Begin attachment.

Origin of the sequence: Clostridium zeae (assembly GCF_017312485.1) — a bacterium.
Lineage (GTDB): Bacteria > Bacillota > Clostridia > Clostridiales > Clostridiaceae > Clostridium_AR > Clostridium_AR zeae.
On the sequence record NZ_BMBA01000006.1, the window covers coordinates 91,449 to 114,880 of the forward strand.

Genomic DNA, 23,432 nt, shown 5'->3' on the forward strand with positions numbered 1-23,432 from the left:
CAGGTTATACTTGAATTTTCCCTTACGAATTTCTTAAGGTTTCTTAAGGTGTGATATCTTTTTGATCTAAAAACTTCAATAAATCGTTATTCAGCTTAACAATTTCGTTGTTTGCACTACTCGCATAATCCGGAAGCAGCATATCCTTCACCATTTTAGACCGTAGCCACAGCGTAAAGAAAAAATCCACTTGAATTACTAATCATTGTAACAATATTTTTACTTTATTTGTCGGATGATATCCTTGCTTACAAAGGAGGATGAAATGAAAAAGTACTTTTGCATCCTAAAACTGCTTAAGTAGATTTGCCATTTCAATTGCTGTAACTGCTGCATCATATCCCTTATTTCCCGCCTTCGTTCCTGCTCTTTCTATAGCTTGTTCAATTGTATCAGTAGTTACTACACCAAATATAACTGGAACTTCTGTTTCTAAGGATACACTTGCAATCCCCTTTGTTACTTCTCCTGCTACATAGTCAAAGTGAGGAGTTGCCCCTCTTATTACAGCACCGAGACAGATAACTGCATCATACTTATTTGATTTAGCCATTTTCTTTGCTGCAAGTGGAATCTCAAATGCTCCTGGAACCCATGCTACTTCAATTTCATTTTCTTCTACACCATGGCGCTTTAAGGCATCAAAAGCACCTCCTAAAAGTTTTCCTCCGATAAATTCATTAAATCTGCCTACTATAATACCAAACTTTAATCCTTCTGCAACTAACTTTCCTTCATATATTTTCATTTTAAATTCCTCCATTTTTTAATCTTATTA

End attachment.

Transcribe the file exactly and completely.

Origin of the sequence: Clostridium zeae (assembly GCF_017312485.1) — a bacterium.
Lineage (GTDB): Bacteria > Bacillota > Clostridia > Clostridiales > Clostridiaceae > Clostridium_AR > Clostridium_AR zeae.
On the sequence record NZ_BMBA01000006.1, the window covers coordinates 91,449 to 114,880 of the forward strand.

Genomic DNA, 23,432 nt, shown 5'->3' on the forward strand with positions numbered 1-23,432 from the left:
CAGGTTATACTTGAATTTTCCCTTACGAATTTCTTAAGGTTTCTTAAGGTGTGATATCTTTTTGATCTAAAAACTTCAATAAATCGTTATTCAGCTTAACAATTTCGTTGTTTGCACTACTCGCATAATCCGGAAGCAGCATATCCTTCACCATTTTAGACCGTAGCCACAGCGTAAAGAAAAAATCCACTTGAATTACTAATCATTGTAACAATATTTTTACTTTATTTGTCGGATGATATCCTTGCTTACAAAGGAGGATGAAATGAAAAAGTACTTTTGCATCCTAAAACTGCTTAAGTAGATTTGCCATTTCAATTGCTGTAACTGCTGCATCATATCCCTTATTTCCCGCCTTCGTTCCTGCTCTTTCTATAGCTTGTTCAATTGTATCAGTAGTTACTACACCAAATATAACTGGAACTTCTGTTTCTAAGGATACACTTGCAATCCCCTTTGTTACTTCTCCTGCTACATAGTCAAAGTGAGGAGTTGCCCCTCTTATTACAGCACCGAGACAGATAACTGCATCATACTTATTTGATTTAGCCATTTTCTTTGCTGCAAGTGGAATCTCAAATGCTCCTGGAACCCATGCTACTTCAATTTCATTTTCTTCTACACCATGGCGCTTTAAGGCATCAAAAGCACCTCCTAAAAGTTTTCCTCCGATAAATTCATTAAATCTGCCTACTATAATACCAAACTTTAATCCTTCTGCAACTAACTTTCCTTCATATATTTTCATTTTAAATTCCTCCATTTTTTAATCTTATTA